Glade Support for Builder

One of the things we’ve wanted in Builder for a while is a designer. We’ve had various prototypes in the past to see how things would have worked out, and mostly just punted on the idea because it seemed like Glade served users better than we would be able to directly.

Last week, Juan Pablo, Matthias Clasen and I met up in San Francisco to see what we could do in the short term. We discussed a couple of options that we have going forward.

  • Integrate glade 3 into Builder using libgladeui.
  • Integrate glade 3 using the external Glade application and use D-Bus to inter-operate.

Like all projects, we have some constraints.

  • Gtk 4 is in progress, and our hope is that most new application development moves towards that because the benefits are outstanding. That means the value of a Gtk 3 designer is depreciating.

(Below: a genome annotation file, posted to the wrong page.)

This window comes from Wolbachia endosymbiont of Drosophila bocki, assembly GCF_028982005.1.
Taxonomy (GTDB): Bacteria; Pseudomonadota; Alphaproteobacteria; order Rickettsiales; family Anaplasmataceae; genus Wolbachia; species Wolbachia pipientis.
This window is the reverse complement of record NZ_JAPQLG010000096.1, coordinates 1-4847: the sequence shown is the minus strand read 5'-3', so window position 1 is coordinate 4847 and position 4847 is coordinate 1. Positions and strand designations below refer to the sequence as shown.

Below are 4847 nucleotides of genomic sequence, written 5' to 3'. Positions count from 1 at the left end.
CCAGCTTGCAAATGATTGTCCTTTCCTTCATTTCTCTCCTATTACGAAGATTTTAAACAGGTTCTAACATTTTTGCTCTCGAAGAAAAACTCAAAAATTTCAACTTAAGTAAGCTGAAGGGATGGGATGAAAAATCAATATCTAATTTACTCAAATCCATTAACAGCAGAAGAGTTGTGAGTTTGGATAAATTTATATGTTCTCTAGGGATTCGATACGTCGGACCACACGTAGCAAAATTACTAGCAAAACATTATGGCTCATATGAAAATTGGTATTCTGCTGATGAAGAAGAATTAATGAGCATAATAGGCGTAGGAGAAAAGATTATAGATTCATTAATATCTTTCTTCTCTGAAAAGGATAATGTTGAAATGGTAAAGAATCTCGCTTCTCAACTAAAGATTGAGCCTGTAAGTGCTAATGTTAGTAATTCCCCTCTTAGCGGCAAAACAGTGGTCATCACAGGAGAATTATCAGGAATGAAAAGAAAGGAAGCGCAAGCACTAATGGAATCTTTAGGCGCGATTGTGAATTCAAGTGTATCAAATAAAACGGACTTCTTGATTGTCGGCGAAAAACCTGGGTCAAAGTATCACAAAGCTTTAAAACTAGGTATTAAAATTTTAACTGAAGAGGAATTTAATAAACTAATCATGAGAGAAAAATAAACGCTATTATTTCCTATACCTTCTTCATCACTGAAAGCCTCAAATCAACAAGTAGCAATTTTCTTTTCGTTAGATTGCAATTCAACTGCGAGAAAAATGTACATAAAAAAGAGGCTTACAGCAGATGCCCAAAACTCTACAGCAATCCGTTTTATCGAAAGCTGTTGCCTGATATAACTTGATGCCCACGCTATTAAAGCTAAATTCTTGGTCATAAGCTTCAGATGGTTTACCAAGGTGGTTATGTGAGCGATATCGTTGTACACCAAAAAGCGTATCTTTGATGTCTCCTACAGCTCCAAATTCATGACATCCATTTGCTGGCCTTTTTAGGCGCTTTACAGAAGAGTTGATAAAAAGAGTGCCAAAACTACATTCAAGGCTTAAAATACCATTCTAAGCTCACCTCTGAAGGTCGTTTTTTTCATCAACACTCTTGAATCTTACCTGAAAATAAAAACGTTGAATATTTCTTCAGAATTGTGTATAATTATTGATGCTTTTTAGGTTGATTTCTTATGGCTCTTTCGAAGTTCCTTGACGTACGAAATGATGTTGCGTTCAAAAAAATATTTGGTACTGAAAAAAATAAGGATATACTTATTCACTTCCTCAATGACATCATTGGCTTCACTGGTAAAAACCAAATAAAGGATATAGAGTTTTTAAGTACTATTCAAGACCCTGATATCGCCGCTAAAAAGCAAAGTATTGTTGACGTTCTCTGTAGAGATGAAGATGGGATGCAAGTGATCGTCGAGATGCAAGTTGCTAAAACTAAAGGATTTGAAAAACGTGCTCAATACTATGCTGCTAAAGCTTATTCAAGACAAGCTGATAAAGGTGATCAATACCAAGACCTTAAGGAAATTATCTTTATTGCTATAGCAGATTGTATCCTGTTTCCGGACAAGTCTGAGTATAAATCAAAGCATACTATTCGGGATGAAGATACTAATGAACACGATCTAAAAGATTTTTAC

• Gtk 4 changes many fundamental designs behind the scenes. While much effort has been done to reduce the friction in porting applications, porting an UI designer is no trivial task as they necessarily reach into library internals. It is likely Gtk 4 will require creating a new designer from the ground up. Doing this as part of Gtk itself is probably worthwhile.
  • We want the designer to know about all of your .ui files so that it is easier to see widgets created using composition.
  • Allow generating signal callbacks into your existing code-base in a variety of languages.

With that in mind, I want to get the maximal benefit with the least amount of time to ship. I made a new plugin for Builder last week that gets us moving in that direction. It still needs more work to integrate with signal editing, templates, and other more advanced Glade features.

Hopefully that happens soon because I know we’ve all been waiting for it. Get it now with the Builder Nightly flatpak.

flatpak install --from https://git.gnome.org/browse/gnome-apps-nightly/plain/gnome-builder.flatpakref